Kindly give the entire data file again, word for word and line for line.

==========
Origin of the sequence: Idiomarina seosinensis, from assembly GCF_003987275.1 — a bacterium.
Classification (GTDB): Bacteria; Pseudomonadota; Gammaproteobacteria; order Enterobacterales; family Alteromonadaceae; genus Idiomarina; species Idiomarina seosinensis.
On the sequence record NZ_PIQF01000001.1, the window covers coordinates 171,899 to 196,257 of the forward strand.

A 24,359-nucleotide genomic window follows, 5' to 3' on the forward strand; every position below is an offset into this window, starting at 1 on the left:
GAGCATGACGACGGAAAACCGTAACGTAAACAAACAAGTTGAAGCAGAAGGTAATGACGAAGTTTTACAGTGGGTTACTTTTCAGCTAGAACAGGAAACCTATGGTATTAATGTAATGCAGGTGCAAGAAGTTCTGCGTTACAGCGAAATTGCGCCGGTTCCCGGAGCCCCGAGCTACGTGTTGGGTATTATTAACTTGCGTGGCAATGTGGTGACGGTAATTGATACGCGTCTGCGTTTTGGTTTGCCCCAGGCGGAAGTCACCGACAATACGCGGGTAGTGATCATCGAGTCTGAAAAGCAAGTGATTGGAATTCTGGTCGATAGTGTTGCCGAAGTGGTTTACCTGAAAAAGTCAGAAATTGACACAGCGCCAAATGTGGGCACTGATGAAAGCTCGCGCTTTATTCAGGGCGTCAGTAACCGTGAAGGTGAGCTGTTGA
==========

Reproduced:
Origin of the sequence: Idiomarina seosinensis, from assembly GCF_003987275.1 — a bacterium.
Classification (GTDB): Bacteria; Pseudomonadota; Gammaproteobacteria; order Enterobacterales; family Alteromonadaceae; genus Idiomarina; species Idiomarina seosinensis.
On the sequence record NZ_PIQF01000001.1, the window covers coordinates 171,899 to 196,257 of the forward strand.

A 24,359-nucleotide genomic window follows, 5' to 3' on the forward strand; every position below is an offset into this window, starting at 1 on the left:
GAGCATGACGACGGAAAACCGTAACGTAAACAAACAAGTTGAAGCAGAAGGTAATGACGAAGTTTTACAGTGGGTTACTTTTCAGCTAGAACAGGAAACCTATGGTATTAATGTAATGCAGGTGCAAGAAGTTCTGCGTTACAGCGAAATTGCGCCGGTTCCCGGAGCCCCGAGCTACGTGTTGGGTATTATTAACTTGCGTGGCAATGTGGTGACGGTAATTGATACGCGTCTGCGTTTTGGTTTGCCCCAGGCGGAAGTCACCGACAATACGCGGGTAGTGATCATCGAGTCTGAAAAGCAAGTGATTGGAATTCTGGTCGATAGTGTTGCCGAAGTGGTTTACCTGAAAAAGTCAGAAATTGACACAGCGCCAAATGTGGGCACTGATGAAAGCTCGCGCTTTATTCAGGGCGTCAGTAACCGTGAAGGTGAGCTGTTGA